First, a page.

Bill Rammell: The following individuals, representing a range of interests and expertise in international comparisons studies of attainment have been invited, together with appropriate DFES officials, to attend a seminar on this subject scheduled for 4 July 2005:
Annette Brooke: To ask the Secretary of State for Education and Skills for what reasons the budget of Bournemouth and Poole College of Further Education for the academic year 2005/06 is being reduced. 
Bill Rammell [holding answer 25 May 2005]: Funding for further education is increasing and will rise by over £1 billion in 2005/06 compared to 2002/03almost a 20 per cent. real terms increase over three years. Funding increases for individual colleges will depend on a number of factors including the extent to which college activities align with our key priorities. The Learning and Skills Council (LSC) have not yet confirmed Bournemouth and Poole College's allocation for 2005/06. As the allocation of funding to colleges relates to the LSC's operational responsibilities. I have asked the LSC's Chief Executive, Mark Haysom, to write to the hon. Member with the information requested. A copy of his reply will be placed in the Library.
I write in response to your recent Parliamentary Question to the Secretary of State for Education and Skills regarding FE funding for Bournemouth and Poole College. Following discussions with colleagues who work with the College, I hope the following will answer your concerns.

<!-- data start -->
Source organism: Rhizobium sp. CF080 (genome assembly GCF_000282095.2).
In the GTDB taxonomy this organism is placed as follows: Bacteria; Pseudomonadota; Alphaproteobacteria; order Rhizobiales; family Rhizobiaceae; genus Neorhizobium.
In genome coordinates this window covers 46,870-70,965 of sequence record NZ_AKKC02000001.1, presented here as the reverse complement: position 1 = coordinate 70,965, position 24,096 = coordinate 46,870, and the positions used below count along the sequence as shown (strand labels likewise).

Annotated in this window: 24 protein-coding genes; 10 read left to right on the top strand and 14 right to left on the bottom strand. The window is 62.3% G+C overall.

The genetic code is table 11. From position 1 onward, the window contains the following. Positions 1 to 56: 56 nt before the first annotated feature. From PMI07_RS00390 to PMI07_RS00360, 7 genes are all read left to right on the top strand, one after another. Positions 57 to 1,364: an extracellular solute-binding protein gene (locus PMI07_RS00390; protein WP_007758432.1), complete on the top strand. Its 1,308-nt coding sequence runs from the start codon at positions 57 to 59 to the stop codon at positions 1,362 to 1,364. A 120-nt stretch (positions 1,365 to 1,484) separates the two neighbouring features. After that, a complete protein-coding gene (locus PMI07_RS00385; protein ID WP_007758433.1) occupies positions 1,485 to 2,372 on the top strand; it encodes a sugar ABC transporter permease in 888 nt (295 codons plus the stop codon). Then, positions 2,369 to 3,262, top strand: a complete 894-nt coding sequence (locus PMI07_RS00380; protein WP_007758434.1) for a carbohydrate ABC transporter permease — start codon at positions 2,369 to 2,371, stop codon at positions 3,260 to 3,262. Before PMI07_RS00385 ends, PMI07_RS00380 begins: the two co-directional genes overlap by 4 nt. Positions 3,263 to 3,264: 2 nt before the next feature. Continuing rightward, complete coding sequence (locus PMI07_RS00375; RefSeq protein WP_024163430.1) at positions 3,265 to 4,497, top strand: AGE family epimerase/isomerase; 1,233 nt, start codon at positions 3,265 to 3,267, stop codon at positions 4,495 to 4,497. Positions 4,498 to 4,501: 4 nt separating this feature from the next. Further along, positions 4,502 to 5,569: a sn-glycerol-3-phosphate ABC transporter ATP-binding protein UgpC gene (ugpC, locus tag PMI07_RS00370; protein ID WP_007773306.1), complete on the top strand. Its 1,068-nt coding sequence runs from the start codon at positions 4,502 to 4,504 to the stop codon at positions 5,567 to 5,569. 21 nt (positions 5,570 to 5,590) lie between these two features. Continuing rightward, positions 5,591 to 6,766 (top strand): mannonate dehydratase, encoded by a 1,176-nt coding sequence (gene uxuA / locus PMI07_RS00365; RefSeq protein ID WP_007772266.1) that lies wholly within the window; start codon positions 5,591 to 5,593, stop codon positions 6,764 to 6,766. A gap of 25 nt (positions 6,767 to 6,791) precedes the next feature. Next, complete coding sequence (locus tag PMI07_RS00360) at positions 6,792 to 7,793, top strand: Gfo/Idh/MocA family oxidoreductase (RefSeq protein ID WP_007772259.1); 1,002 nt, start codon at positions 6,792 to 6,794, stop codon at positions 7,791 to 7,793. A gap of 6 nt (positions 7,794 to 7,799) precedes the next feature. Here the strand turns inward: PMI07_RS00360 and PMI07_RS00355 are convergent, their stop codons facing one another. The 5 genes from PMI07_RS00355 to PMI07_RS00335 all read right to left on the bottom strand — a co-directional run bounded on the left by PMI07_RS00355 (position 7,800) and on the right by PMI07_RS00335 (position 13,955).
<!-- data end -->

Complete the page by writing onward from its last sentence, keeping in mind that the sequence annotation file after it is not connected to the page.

Bournemouth and Poole College's Further Education allocation for 2004/05 was £22,684,000. The budget for this year, (2005/06) has been confirmed at £23,134,337an actual increase on the previous year. Written confirmation of this amount was given to the college on 27 May.
The LSC is aware that some FE institutions are warning of serious cuts in courses for adults, particularly part-time courses, to make ends meet while others talk of the need for staff redundancies. We have always been clear that this funding round was going to be tough and that the whole sector is going to have to make difficult choices.
None of this is due to the LSC cutting FE budgets. In fact we have increased FE funding nationally from £3.5 billion to £4.5billion from 2001/02 to 2005/06, an increase of 29 per cent. This year we will be increasing national funding by a further £170 million. This increase is reflected across the country with Bournemouth and Poole College seeing an increase of £450,337.
The fact that budgets have increased does not disguise the immense challenges ahead. Public funds are always finite and there will never be enough money to do all that the LSC or the FE colleges would like to do. There are a number of key factors to explain why colleges like Bournemouth and Poole are feeling the funding squeeze. The first is their success in driving up participation and achievement. For example, we now have the highest ever level of 1618 year olds in education and training. These numbers have to be funded and this has put a strain on budgets, leaving less for other areas and ensuring that money will be tight in the next academic year and beyond.